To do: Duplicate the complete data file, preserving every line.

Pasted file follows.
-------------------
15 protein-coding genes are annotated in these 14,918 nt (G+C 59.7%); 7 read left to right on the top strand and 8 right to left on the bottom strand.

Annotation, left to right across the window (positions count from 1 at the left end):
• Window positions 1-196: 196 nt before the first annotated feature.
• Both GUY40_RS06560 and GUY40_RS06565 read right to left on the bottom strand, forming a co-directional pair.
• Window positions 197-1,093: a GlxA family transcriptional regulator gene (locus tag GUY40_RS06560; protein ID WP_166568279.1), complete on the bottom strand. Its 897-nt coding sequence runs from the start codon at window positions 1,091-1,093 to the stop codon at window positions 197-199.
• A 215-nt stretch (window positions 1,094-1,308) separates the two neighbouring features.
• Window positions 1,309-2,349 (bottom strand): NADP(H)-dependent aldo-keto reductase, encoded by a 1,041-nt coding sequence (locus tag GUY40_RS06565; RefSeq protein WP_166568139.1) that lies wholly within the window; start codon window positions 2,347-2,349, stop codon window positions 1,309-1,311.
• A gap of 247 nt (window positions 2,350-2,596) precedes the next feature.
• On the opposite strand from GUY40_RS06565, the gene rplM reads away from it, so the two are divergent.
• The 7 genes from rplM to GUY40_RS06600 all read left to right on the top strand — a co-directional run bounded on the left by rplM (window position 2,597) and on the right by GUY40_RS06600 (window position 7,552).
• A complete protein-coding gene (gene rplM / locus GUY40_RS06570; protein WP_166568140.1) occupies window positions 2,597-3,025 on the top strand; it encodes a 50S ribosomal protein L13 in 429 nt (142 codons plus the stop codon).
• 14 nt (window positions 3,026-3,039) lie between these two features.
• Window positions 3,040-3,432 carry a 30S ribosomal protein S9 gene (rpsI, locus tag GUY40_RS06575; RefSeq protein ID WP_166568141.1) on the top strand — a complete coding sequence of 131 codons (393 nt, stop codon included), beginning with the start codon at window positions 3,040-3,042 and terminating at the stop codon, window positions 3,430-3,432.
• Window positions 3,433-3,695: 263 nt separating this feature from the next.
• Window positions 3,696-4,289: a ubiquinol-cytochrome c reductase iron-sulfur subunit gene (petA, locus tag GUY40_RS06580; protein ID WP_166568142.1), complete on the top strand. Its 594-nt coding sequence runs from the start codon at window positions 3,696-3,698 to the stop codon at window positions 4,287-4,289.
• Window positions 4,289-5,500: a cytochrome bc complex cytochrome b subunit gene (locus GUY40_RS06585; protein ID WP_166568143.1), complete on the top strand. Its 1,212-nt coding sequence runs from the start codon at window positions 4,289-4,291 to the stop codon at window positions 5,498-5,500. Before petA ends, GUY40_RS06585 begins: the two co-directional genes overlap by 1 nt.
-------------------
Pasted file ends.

15 protein-coding genes are annotated in these 14,918 nt (G+C 59.7%); 7 read left to right on the top strand and 8 right to left on the bottom strand.

Annotation, left to right across the window (positions count from 1 at the left end):
• Window positions 1-196: 196 nt before the first annotated feature.
• Both GUY40_RS06560 and GUY40_RS06565 read right to left on the bottom strand, forming a co-directional pair.
• Window positions 197-1,093: a GlxA family transcriptional regulator gene (locus tag GUY40_RS06560; protein ID WP_166568279.1), complete on the bottom strand. Its 897-nt coding sequence runs from the start codon at window positions 1,091-1,093 to the stop codon at window positions 197-199.
• A 215-nt stretch (window positions 1,094-1,308) separates the two neighbouring features.
• Window positions 1,309-2,349 (bottom strand): NADP(H)-dependent aldo-keto reductase, encoded by a 1,041-nt coding sequence (locus tag GUY40_RS06565; RefSeq protein WP_166568139.1) that lies wholly within the window; start codon window positions 2,347-2,349, stop codon window positions 1,309-1,311.
• A gap of 247 nt (window positions 2,350-2,596) precedes the next feature.
• On the opposite strand from GUY40_RS06565, the gene rplM reads away from it, so the two are divergent.
• The 7 genes from rplM to GUY40_RS06600 all read left to right on the top strand — a co-directional run bounded on the left by rplM (window position 2,597) and on the right by GUY40_RS06600 (window position 7,552).
• A complete protein-coding gene (gene rplM / locus GUY40_RS06570; protein WP_166568140.1) occupies window positions 2,597-3,025 on the top strand; it encodes a 50S ribosomal protein L13 in 429 nt (142 codons plus the stop codon).
• 14 nt (window positions 3,026-3,039) lie between these two features.
• Window positions 3,040-3,432 carry a 30S ribosomal protein S9 gene (rpsI, locus tag GUY40_RS06575; RefSeq protein ID WP_166568141.1) on the top strand — a complete coding sequence of 131 codons (393 nt, stop codon included), beginning with the start codon at window positions 3,040-3,042 and terminating at the stop codon, window positions 3,430-3,432.
• Window positions 3,433-3,695: 263 nt separating this feature from the next.
• Window positions 3,696-4,289: a ubiquinol-cytochrome c reductase iron-sulfur subunit gene (petA, locus tag GUY40_RS06580; protein ID WP_166568142.1), complete on the top strand. Its 594-nt coding sequence runs from the start codon at window positions 3,696-3,698 to the stop codon at window positions 4,287-4,289.
• Window positions 4,289-5,500: a cytochrome bc complex cytochrome b subunit gene (locus GUY40_RS06585; protein ID WP_166568143.1), complete on the top strand. Its 1,212-nt coding sequence runs from the start codon at window positions 4,289-4,291 to the stop codon at window positions 5,498-5,500. Before petA ends, GUY40_RS06585 begins: the two co-directional genes overlap by 1 nt.